Finding a bar that suits your mood can be a bit tricky when you’re flying blind. We all walked into places that looked promising from the outside or on Instagram from which we immediately returned. It happens. As someone who makes a living tasting, thinking and talking about spirits every day, finding a good whiskey and cocktail bar wherever I land is essential. But even with the best plans and advice, I still struggle every now and then. But I also find some nuggets, and that’s what we’re going to be focusing on in this new series.
Dutch Kills Bar in the Long Island City neighborhood of Queens is this gem today. While the name sounds off-putting, “to kill” in Dutch simply ways a small stream or stream, meaning the name refers to where some Dutch colonizers took root next to a stream in the mid-1600s.
Name aside, Dutch Kills Bar has one of the best and most eclectic collections of spirits that rival the best bars in the world. The emphasis is on the whiskey (e) y, but the prowess of the bar chefs means that there is a long list of very deep liqueurs, liqueurs, bitters, vermouths and just about anything you can dream of in it. which concerns alcohol on the rear bar. Plus, all of the ice is carved out of a huge block every night. With all of that in mind, let’s dive into what makes this bar a must-see the next time you’re in New York City.
WHY IT’S AWESOME:
One of the best aspects of this bar is its accessibility. If you are in midtown Manhattan all you have to do is cross the Queensboro Bridge (or take the subway to Queens Plaza) and you are there. The bar is physically closer to downtown than to Flushing and the heart of Queens further east. This means that you get the best of both worlds at this kind of crossroads between two main parts of the city.
Okay, let’s go into the bar. What I personally like about this place is the staff. They are really cool even knowing their shit. While there is an excellent menu of bespoke and well-designed cocktails – all made with ice from this huge block – on the menu, I tend to pick a whiskey and ask for a favorite cocktail with this libation. The best part is that you can ask the bar chefs for advice, tips and tricks. Granted, I work in spirits and come from a high end cocktail bar background, so I understand that I am more comfortable than some people. Yet the gentle affability of the staff at the Dutch Kills Bar welcomes all drinkers, whether beginners or seasoned professionals.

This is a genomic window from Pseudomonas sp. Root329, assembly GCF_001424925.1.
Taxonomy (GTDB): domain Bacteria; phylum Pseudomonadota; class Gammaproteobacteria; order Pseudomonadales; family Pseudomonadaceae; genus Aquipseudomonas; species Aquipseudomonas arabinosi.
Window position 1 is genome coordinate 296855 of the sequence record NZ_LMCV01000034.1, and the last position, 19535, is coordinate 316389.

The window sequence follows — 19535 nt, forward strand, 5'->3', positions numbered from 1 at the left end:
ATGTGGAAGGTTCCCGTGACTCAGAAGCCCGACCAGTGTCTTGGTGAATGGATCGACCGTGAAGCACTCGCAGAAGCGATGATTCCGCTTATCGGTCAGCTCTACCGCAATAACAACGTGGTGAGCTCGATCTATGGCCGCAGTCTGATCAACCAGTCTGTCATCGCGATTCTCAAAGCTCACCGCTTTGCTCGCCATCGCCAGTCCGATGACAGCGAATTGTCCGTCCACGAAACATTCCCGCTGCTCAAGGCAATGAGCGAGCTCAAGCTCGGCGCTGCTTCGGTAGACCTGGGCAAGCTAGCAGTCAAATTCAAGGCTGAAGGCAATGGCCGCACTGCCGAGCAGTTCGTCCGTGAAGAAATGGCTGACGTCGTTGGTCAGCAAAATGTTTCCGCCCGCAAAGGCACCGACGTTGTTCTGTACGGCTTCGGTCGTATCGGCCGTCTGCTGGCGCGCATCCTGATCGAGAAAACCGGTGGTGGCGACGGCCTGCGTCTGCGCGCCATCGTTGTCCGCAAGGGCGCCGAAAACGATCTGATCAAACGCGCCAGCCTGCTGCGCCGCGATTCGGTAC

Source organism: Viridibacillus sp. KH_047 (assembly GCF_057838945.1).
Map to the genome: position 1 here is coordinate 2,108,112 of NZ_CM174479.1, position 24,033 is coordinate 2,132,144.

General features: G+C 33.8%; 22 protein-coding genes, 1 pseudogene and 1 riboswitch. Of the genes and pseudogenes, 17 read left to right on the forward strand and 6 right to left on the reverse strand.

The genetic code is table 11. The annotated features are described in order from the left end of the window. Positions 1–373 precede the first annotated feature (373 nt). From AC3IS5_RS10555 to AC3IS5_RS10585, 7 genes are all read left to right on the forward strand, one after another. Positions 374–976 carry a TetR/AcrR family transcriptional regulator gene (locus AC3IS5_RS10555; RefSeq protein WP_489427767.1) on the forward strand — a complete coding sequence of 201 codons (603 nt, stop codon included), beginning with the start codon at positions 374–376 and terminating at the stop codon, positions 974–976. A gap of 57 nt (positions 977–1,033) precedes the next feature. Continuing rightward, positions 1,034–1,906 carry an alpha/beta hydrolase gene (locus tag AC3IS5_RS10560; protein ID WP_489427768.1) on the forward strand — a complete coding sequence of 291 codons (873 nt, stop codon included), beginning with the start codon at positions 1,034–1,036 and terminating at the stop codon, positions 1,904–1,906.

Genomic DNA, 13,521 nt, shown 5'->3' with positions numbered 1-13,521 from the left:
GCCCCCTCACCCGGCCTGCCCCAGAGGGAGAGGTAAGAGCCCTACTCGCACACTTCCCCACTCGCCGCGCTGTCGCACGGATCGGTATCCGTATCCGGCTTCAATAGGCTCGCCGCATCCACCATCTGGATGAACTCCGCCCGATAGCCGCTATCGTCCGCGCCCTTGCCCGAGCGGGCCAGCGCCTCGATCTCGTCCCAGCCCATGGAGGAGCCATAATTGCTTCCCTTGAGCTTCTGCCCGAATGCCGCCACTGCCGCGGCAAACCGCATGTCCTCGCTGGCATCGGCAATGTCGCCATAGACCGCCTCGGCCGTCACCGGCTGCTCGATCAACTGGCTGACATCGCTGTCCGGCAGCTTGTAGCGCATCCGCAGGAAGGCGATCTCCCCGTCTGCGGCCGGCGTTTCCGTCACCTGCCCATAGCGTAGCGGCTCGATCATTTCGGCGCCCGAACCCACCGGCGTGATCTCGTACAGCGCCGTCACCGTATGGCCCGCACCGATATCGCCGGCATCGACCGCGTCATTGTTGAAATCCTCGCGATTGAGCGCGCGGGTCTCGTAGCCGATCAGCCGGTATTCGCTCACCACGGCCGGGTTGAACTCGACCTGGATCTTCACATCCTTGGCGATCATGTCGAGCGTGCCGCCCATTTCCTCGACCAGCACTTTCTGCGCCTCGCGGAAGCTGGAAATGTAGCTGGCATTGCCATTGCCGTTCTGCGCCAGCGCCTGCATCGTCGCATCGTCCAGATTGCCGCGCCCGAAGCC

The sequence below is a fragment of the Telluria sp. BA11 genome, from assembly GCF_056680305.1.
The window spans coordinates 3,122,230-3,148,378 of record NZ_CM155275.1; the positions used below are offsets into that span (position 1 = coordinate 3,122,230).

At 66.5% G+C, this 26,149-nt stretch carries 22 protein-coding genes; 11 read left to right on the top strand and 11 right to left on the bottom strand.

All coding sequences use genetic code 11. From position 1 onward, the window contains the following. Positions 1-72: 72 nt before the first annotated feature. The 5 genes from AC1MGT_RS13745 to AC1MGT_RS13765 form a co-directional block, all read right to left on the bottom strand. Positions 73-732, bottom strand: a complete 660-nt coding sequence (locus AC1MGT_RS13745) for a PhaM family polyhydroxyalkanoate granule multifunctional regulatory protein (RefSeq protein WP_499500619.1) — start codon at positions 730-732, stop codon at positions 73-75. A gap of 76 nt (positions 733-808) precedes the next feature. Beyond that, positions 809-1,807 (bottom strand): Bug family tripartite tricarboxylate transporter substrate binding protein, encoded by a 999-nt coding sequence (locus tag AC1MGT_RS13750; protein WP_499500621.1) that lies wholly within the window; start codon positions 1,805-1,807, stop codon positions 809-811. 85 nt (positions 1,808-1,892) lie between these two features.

If the bar is a bit quieter, you can really dive into some amazing pairings and concoctions as the night wears on. I had fun pairing cognacs and Kentucky bourbon to find the perfect Sazerac for a stormy fall night.
And, very important, free cold water was always in front of me. The bar staff made sure I always had water. This is crucial (and often overlooked) for a great bar experience. I know it sounds simple, but it’s important when you hit the tough stuff.
WHAT TO DRINK:
It is up to you, of course. I was there for the last time on a rainy Monday evening after midnight. My Vans were wet from walking in the rain and I was jet lagged after a long flight. So, I opted for a Michter’s Rye Manhattan.
If I had been there a month earlier and sat in the sun I would have ordered something fresh and bright off the menu as the Stay awake late. It’s a nice and sparkling blend of lemon, simple syrup, brandy and gin topped with seltzer.